Tomson Highway was an aboriginal Canadianplaywright, novelist and children’s author.
Born on December 6 1951 on a snowbank on the border of Manitoba and Nunavut. He is the son of a legendarycaribou hunter and championship dogsled racer, Joe highway. His mom went intolabor on a dog sled so he almost was born on the sled. At the age of 6 he wastaken away from his family and placed in a residential school which he was inuntil he was 15. Residential schools were boarding schools for indigenous childrenand were run by the government. The reason for residential schools was theydidn’t want the indigenous children under the influence of their own culture,so they were taken away from their families from a young age (usually aroundthe age of 4) then they had to stay in them until their mid teen years (usuallyaround the age of 16.) Taking them away from their families at a young age meantthey wouldn’t remember their own culture and would only know the dominant Canadianculture.
The students at residential schools were harmed because they were sofar away from their families and didn’t have their original language so this exposedthem to sexual and physical abuse. Tomsons original language was Cree but he was forcedto study English and French because those are Canada’s official languages. Thefirst residential school opened in the 1840s and the last residential schoolrun by the government was closed in 1996. In 2008 current prime ministerStephan Harper apologized to all indigenous people on behalf of the government.At the residential school Tomson went through some of sexual abuse from thepriests who ran the school. He spoke of “the joy” of attending the Guy Hill residentialschool, “I learned you language for god’s sake. Have you learned mine, No sowhose privileged and whose under privileged.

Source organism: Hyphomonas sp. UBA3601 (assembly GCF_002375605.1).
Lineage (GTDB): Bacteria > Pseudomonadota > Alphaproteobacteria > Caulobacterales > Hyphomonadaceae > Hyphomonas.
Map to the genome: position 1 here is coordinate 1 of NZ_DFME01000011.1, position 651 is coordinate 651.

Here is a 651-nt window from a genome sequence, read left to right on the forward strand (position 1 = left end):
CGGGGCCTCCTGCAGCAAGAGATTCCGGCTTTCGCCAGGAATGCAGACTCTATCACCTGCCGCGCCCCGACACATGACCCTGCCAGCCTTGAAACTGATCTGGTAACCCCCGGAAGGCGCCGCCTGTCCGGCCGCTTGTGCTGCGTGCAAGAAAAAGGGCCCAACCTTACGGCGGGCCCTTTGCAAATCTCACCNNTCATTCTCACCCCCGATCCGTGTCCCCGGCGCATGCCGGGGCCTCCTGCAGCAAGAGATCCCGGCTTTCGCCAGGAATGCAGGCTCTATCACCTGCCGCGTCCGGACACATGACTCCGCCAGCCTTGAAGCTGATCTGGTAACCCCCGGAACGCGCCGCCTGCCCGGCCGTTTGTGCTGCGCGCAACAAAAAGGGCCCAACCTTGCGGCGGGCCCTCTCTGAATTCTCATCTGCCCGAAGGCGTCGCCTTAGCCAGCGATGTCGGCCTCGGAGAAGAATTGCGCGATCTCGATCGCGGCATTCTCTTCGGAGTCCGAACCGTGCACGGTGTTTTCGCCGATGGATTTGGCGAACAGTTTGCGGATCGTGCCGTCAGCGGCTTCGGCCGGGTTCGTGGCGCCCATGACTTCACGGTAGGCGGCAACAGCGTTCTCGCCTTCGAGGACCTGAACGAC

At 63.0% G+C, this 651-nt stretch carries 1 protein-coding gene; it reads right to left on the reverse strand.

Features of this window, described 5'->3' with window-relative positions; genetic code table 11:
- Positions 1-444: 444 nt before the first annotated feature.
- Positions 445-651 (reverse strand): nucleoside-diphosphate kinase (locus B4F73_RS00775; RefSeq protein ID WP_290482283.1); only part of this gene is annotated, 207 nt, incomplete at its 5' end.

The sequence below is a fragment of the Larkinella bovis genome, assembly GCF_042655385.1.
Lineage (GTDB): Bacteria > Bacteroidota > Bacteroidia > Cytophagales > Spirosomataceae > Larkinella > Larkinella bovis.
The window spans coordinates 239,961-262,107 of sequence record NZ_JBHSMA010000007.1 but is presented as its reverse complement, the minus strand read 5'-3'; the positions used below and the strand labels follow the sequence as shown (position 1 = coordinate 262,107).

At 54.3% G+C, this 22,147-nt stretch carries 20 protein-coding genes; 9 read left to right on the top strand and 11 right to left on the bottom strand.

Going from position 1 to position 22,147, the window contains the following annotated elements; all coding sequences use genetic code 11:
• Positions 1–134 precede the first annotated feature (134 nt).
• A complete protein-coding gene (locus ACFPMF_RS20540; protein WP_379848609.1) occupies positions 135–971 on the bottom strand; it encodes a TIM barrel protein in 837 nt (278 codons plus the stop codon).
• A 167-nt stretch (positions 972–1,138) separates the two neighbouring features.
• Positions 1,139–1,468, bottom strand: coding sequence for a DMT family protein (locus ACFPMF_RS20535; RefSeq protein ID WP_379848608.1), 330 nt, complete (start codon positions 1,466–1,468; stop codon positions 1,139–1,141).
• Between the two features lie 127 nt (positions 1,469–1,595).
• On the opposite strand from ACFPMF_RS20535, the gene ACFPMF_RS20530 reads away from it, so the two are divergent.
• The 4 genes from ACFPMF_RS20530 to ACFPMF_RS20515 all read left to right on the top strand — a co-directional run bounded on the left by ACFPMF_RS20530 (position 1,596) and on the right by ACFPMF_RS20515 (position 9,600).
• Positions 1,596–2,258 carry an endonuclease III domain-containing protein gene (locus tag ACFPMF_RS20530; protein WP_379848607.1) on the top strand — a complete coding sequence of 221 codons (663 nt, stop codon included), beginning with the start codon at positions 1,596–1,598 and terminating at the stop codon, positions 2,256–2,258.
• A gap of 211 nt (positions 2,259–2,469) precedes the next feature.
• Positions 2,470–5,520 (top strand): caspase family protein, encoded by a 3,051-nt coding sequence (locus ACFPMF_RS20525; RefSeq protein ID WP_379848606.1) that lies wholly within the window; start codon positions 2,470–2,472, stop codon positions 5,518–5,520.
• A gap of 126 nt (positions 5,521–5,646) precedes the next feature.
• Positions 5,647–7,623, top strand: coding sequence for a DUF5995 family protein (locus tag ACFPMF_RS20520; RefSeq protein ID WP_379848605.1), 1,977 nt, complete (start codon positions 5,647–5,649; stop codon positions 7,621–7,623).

” The loss of language, culture andthe legacy of abuse still haunts the indigenous today. Despite all that we haveto remember the indigenous are still very successful people. He graduated fromthe residential school at 15 years old from there he met James Reaney when hewent to university in western Ontario.
For the next few years he traveledaround the country working for many aboriginal organizations as a socialworker. He learned about many aboriginal problems. At age 30 he felt thattheatre had many traditions similar to aboriginal culture so he decided to expresswhat he had seen through theatre. His plays The Rez Sisters and Dry Lips OughtaMove to Kapuskasing were both part of an unfinished series which was supposedto include 7 plays. Tomson calls this series his Rez Septology.
Dry lips Oughta move to Kapuskasing wasoriginally titled The Rez Brothers. Dry Lips Oughta Move to Kapuskasing was thefirst Canadian play to get a full production at Torontos royal Alexandratheatre. Tomson soon got very frustrated with play productions and theirdifficulties so he decided to focus more on his novels.